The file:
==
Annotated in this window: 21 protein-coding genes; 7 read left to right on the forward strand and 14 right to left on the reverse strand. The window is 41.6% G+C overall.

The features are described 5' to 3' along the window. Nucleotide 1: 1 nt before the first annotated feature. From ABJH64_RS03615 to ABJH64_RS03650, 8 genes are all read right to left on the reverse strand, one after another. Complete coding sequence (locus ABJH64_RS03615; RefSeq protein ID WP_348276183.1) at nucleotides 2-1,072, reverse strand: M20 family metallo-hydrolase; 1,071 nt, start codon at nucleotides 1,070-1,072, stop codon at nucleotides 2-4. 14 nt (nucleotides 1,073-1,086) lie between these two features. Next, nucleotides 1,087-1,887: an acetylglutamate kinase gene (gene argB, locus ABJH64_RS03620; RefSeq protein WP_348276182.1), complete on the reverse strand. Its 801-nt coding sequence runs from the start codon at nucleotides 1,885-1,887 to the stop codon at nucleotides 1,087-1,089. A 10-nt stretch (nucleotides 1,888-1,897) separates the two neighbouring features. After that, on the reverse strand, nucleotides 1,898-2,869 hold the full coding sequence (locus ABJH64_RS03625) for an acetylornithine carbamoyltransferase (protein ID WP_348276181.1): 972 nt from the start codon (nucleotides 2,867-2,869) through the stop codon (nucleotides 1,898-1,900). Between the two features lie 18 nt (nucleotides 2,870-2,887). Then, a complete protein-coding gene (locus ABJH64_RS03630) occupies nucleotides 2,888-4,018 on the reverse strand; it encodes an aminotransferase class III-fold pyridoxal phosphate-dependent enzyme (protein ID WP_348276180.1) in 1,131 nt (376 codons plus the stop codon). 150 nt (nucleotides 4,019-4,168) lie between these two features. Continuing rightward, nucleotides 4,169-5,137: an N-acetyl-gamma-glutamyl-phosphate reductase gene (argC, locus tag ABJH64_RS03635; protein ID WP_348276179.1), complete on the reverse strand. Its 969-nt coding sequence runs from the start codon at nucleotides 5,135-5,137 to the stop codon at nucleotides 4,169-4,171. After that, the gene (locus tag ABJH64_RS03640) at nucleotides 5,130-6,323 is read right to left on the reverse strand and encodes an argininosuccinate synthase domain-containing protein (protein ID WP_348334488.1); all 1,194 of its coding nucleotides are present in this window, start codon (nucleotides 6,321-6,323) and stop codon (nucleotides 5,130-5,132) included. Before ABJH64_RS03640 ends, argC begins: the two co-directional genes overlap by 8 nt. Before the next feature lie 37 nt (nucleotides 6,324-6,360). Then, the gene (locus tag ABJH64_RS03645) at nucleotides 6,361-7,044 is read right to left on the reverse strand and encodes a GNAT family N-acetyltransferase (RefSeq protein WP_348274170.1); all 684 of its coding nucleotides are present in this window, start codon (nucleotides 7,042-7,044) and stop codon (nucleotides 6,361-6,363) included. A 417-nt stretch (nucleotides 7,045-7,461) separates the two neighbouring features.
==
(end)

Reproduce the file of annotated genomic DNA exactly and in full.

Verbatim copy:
Annotated in this window: 21 protein-coding genes; 7 read left to right on the forward strand and 14 right to left on the reverse strand. The window is 41.6% G+C overall.

The features are described 5' to 3' along the window. Nucleotide 1: 1 nt before the first annotated feature. From ABJH64_RS03615 to ABJH64_RS03650, 8 genes are all read right to left on the reverse strand, one after another. Complete coding sequence (locus ABJH64_RS03615; RefSeq protein ID WP_348276183.1) at nucleotides 2-1,072, reverse strand: M20 family metallo-hydrolase; 1,071 nt, start codon at nucleotides 1,070-1,072, stop codon at nucleotides 2-4. 14 nt (nucleotides 1,073-1,086) lie between these two features. Next, nucleotides 1,087-1,887: an acetylglutamate kinase gene (gene argB, locus ABJH64_RS03620; RefSeq protein WP_348276182.1), complete on the reverse strand. Its 801-nt coding sequence runs from the start codon at nucleotides 1,885-1,887 to the stop codon at nucleotides 1,087-1,089. A 10-nt stretch (nucleotides 1,888-1,897) separates the two neighbouring features. After that, on the reverse strand, nucleotides 1,898-2,869 hold the full coding sequence (locus ABJH64_RS03625) for an acetylornithine carbamoyltransferase (protein ID WP_348276181.1): 972 nt from the start codon (nucleotides 2,867-2,869) through the stop codon (nucleotides 1,898-1,900). Between the two features lie 18 nt (nucleotides 2,870-2,887). Then, a complete protein-coding gene (locus ABJH64_RS03630) occupies nucleotides 2,888-4,018 on the reverse strand; it encodes an aminotransferase class III-fold pyridoxal phosphate-dependent enzyme (protein ID WP_348276180.1) in 1,131 nt (376 codons plus the stop codon). 150 nt (nucleotides 4,019-4,168) lie between these two features. Continuing rightward, nucleotides 4,169-5,137: an N-acetyl-gamma-glutamyl-phosphate reductase gene (argC, locus tag ABJH64_RS03635; protein ID WP_348276179.1), complete on the reverse strand. Its 969-nt coding sequence runs from the start codon at nucleotides 5,135-5,137 to the stop codon at nucleotides 4,169-4,171. After that, the gene (locus tag ABJH64_RS03640) at nucleotides 5,130-6,323 is read right to left on the reverse strand and encodes an argininosuccinate synthase domain-containing protein (protein ID WP_348334488.1); all 1,194 of its coding nucleotides are present in this window, start codon (nucleotides 6,321-6,323) and stop codon (nucleotides 5,130-5,132) included. Before ABJH64_RS03640 ends, argC begins: the two co-directional genes overlap by 8 nt. Before the next feature lie 37 nt (nucleotides 6,324-6,360). Then, the gene (locus tag ABJH64_RS03645) at nucleotides 6,361-7,044 is read right to left on the reverse strand and encodes a GNAT family N-acetyltransferase (RefSeq protein WP_348274170.1); all 684 of its coding nucleotides are present in this window, start codon (nucleotides 7,042-7,044) and stop codon (nucleotides 6,361-6,363) included. A 417-nt stretch (nucleotides 7,045-7,461) separates the two neighbouring features.